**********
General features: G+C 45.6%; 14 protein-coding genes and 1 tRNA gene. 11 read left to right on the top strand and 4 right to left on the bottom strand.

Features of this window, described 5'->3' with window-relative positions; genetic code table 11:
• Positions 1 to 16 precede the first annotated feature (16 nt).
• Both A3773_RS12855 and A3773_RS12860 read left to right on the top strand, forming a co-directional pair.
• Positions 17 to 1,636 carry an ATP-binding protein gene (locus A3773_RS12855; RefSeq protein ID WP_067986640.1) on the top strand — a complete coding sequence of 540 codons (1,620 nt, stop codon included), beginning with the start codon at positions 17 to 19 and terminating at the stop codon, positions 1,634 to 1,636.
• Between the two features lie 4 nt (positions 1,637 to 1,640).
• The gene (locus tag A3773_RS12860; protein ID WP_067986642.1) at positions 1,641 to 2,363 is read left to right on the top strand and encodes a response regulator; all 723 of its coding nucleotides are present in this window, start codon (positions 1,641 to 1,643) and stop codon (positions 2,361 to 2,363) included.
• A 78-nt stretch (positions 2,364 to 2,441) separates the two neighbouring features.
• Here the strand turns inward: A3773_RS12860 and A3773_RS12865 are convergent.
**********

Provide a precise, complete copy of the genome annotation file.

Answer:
General features: G+C 45.6%; 14 protein-coding genes and 1 tRNA gene. 11 read left to right on the top strand and 4 right to left on the bottom strand.

Features of this window, described 5'->3' with window-relative positions; genetic code table 11:
• Positions 1 to 16 precede the first annotated feature (16 nt).
• Both A3773_RS12855 and A3773_RS12860 read left to right on the top strand, forming a co-directional pair.
• Positions 17 to 1,636 carry an ATP-binding protein gene (locus A3773_RS12855; RefSeq protein ID WP_067986640.1) on the top strand — a complete coding sequence of 540 codons (1,620 nt, stop codon included), beginning with the start codon at positions 17 to 19 and terminating at the stop codon, positions 1,634 to 1,636.
• Between the two features lie 4 nt (positions 1,637 to 1,640).
• The gene (locus tag A3773_RS12860; protein ID WP_067986642.1) at positions 1,641 to 2,363 is read left to right on the top strand and encodes a response regulator; all 723 of its coding nucleotides are present in this window, start codon (positions 1,641 to 1,643) and stop codon (positions 2,361 to 2,363) included.
• A 78-nt stretch (positions 2,364 to 2,441) separates the two neighbouring features.
• Here the strand turns inward: A3773_RS12860 and A3773_RS12865 are convergent.